This painting of a dog Barberich named Fred has traveled with her to every apartment. Emily Assiran for Observer

Tell us about the benefits of living in a small space. There are so many areas of the apartment where you can dwell and have a minute and really do something. The options are more exciting when you’re limited with space because it becomes a puzzle and it’s immensely gratifying when you get it right. You have to really bond with small spaces. 

What are you currently working on? I’m launching the podcast UnStyled. I’ve never had a podcast before and it’s like a party, I’m worried no one is going to show. It’s an extension of UnStyled, dedicated to our definition of what luxury means, dedicated to our user, a young, millennial woman. It’s shifting the focus away from what luxury in the fashion space used to mean and thinking more about quality of life, like taking an amazing solo trip, organizing their closet or having their first big dinner party, things that are experiential, not just finding the perfect winter coat. It’s also really paying attention to how the industry is changing and adapting to what consumers want. I interviewed 11 women and we focused on a different topic for each women. With Stacy London, we talked about ageism, with Norma Kamali we talked about building an empire on your own. It’s talking about style through really incredible, inspiring women—it’s pop culture, current events, music, it’s everything.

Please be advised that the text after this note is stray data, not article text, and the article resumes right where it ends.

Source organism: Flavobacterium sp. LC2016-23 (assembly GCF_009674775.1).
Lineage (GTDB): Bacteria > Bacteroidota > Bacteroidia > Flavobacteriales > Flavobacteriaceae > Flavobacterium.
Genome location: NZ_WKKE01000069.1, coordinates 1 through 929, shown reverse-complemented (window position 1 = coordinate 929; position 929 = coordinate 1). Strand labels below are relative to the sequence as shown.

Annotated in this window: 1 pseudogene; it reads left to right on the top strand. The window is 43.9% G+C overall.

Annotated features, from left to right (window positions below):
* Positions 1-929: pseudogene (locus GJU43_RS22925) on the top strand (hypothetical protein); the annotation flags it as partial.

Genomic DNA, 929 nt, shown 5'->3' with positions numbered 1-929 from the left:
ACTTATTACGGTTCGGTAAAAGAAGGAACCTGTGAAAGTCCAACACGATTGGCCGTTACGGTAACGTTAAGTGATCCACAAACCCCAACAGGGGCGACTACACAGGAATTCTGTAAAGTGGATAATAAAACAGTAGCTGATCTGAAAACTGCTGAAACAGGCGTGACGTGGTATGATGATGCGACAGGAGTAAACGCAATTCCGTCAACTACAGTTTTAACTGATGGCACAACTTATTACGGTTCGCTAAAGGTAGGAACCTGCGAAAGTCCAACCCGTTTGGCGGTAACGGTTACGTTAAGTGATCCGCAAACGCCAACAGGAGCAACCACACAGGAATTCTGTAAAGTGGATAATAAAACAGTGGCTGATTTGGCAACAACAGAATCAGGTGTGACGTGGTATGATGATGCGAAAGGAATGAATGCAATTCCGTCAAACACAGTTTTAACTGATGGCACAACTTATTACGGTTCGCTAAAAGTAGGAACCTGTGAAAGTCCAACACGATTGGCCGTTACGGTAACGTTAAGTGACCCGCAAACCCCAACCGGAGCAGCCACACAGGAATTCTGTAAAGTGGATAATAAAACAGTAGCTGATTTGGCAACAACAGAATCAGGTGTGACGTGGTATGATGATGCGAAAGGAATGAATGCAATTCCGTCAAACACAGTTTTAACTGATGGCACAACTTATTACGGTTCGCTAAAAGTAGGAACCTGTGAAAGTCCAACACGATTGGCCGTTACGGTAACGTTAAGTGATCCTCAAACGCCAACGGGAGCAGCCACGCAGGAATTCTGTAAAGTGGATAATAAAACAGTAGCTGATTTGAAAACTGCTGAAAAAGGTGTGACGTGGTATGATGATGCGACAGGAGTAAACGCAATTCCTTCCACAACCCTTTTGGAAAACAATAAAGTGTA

What has been the most valuable lesson you’ve learned about home design? You never get it all right. You have to live in the space to see what works and what doesn’t. Kevin has made great improvements and corrections by virtue of us being here. A home is really like a living thing. If you’re paying attention to it like plants, it’s going to always be a work in progress.